Nov 8, 2011
by John Dear
Blog | On the Road to Peace
WN: What can one say? The highlighted article is deeply humbling. I could have cited the entire article, so full of wisdom and insight–and great challenge!
As well, the overwhelming opposite juxtaposition leaps out in light of the just-released McCarrick Report: The Vatican Owns Up To Enabling Abuse. In the above Report, we read that Pope John Paul II elevated a narcissistic sex offender to the highest office of the Church: Cardinal. In the latter case, the Pope censured priests and Bishops who lived out the “preferential option for the poor”; many of whom paid for that commitment with their lives; all of whom sought to model their lives on Jesus . . .
One could slightly paraphrase Jesus in Luke 10:36ff:
“Which of these two do you think was a neighbor to those who fell into the hands of [militarized capitalistic] robbers: McCarrick or Gutiérrez”?
The answer shouts from the housetops:
“The one who had mercy on [them].”
Then comes the hard part:
“Go and do likewise.”
At which point I acknowledge deeply I am not without sin, and also would like to slink away . . .
Please also see: Once I discovered liberation theology, I couldn’t be Catholic without it., by David Inczauskis, June 04, 2021. In it we read:
As a college student in 2011, I was searching for a faith as radical as the Gospel I was reading. I found it in the rural town of Chiantla in Huehuetenango, Guatemala, where I had gone to research human rights abuses against women and children. In Chiantla, a group of committed campesinos were organizing youth, women and indigenous communities on the weekdays. They were canvassing for the leftist National Revolutionary Unity party on Saturdays. And they were going to Mass on Sundays.
I had never before witnessed this seamless integration of faith and revolutionary political struggle that these people knew as “liberation theology.” But having seen it, I knew that I could no longer be a Catholic without it.
“I hope my life tries to give testimony to the message of the Gospel, above all that God loves the world and loves those who are poorest within it.”
That’s the recent summation of his life by 83-year-old [91 in 2020] Peruvian theologian Gustavo Gutiérrez, founder of liberation theology and its central tenet, “the preferential option for the poor.”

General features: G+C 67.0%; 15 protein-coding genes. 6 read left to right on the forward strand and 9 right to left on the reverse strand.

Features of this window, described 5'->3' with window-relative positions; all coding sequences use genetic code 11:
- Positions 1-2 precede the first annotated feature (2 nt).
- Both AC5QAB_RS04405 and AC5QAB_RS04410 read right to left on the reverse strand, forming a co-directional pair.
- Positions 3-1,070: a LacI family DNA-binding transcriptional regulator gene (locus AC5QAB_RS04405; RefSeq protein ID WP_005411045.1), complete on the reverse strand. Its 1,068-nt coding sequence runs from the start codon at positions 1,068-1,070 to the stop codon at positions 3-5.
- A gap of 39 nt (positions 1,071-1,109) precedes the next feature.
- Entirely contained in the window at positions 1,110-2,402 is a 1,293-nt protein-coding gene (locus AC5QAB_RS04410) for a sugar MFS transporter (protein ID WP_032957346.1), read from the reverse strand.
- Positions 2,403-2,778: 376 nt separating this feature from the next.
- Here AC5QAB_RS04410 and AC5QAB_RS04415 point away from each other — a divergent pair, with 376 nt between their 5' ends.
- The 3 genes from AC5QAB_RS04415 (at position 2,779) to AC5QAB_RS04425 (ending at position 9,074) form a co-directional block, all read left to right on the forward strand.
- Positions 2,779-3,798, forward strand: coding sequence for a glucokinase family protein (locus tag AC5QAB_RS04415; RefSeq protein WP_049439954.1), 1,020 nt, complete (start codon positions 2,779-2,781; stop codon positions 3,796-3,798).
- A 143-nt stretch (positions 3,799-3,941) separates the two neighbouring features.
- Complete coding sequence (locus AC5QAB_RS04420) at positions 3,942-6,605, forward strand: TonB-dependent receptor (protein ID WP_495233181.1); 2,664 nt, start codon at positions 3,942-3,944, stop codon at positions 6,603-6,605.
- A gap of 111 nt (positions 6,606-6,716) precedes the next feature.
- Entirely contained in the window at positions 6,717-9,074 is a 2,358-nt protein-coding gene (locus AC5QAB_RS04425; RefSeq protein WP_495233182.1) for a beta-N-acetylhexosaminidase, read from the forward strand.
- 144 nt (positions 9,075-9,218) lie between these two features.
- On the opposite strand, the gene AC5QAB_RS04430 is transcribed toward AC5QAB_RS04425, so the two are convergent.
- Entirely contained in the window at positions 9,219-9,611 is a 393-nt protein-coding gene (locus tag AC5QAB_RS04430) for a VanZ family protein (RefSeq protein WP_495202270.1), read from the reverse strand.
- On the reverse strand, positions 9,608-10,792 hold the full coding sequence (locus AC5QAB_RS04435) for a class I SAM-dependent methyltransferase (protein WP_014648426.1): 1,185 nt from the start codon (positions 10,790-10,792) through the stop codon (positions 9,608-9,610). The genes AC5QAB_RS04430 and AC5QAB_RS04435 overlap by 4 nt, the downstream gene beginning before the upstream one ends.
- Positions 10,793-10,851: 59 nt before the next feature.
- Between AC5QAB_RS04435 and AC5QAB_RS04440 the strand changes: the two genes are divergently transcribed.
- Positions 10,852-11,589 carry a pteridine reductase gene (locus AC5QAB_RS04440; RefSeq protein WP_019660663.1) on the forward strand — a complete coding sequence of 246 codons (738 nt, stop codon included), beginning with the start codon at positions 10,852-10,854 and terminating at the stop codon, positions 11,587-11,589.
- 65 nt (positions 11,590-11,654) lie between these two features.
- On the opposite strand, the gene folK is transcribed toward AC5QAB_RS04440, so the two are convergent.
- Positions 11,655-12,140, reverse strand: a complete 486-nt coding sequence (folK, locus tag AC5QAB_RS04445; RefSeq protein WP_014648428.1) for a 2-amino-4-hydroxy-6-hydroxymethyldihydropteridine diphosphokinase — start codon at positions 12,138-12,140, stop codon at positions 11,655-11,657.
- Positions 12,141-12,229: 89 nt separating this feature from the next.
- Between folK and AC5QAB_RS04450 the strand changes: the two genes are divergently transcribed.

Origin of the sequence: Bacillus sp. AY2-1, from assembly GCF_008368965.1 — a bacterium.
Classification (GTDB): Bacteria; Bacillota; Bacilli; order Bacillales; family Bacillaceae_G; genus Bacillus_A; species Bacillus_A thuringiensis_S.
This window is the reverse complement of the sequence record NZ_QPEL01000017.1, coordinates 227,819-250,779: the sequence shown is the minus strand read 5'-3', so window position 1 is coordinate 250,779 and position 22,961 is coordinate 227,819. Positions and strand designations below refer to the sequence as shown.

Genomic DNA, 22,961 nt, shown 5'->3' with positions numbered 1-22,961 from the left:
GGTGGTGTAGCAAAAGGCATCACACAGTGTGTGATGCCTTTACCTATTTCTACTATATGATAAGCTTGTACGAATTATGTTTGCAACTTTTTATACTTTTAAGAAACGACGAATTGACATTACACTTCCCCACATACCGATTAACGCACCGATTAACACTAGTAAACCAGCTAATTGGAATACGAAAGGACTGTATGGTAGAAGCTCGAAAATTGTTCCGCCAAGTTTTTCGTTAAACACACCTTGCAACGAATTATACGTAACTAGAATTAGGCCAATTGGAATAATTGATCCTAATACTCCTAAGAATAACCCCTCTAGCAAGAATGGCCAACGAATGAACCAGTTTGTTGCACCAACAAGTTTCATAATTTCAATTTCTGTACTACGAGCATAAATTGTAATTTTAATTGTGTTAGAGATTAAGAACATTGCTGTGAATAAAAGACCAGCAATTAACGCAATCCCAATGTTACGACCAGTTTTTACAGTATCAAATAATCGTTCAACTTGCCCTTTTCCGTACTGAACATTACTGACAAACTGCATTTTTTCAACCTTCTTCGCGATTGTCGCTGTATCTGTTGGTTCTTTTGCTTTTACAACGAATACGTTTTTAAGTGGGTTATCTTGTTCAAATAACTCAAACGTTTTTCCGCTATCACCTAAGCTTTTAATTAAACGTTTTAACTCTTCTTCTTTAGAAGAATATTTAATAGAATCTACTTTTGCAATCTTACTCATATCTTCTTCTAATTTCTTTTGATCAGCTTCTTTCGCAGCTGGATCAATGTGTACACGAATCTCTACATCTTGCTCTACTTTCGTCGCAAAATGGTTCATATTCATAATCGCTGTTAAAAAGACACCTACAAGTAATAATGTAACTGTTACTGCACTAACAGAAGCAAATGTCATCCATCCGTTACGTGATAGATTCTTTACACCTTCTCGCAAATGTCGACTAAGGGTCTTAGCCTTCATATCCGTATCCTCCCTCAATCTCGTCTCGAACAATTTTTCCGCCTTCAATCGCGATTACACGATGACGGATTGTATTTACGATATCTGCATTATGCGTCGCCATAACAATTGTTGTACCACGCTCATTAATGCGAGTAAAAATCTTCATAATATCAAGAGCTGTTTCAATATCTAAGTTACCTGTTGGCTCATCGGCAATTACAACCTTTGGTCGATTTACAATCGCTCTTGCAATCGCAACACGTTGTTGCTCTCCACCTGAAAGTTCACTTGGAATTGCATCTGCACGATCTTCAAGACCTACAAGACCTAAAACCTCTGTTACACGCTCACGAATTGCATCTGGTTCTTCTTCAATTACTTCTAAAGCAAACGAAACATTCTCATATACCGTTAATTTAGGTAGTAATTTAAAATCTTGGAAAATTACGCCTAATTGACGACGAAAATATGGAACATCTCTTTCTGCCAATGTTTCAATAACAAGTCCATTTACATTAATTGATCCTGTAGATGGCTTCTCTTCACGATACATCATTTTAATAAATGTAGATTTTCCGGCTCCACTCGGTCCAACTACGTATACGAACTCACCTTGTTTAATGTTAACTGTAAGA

These days, Gutiérrez works and writes at Notre Dame, where his colleague, my friend Fr. Daniel Groody, has just completed an excellent anthology of his work: Gustavo Gutiérrez: Spiritual Writings (Orbis Books, 2011). Gutiérrez reminds us of God’s preferential love for the poor and our own need to side with the poor and oppressed everywhere in their struggle for justice.
Gutiérrez’s groundbreaking work, A Theology of Liberation: History, Politics, and Salvation, published in 1971, changed everything. It seemed to chart a whole new course for the church, not just for Latin America, but everywhere. Vatican II challenged scholars to renew their theology and biblical study. Gutiérrez responded by examining our concept of God and the scriptures within the Latin American reality of extreme poverty and systemic injustice. That led to a renewed realization of Christ’s presence among the poor and oppressed, especially in their struggle to end poverty and oppression.
In his introduction, Groody reviews Gutiérrez’s three bottom-line principles about life and death at the bottom. First, material poverty is never good but an evil to be opposed.
“It is not simply an occasion for charity but a degrading force that denigrates human dignity and ought to be opposed and rejected.”
Second, poverty is not a result of fate or laziness, but is due to structural injustices that privilege some while marginalizing others.
“Poverty is not inevitable; collectively the poor can organize and facilitate social change.”
Third, poverty is a complex reality and is not limited to its economic dimension. To be poor is to be insignificant. Poverty means an early and unjust death.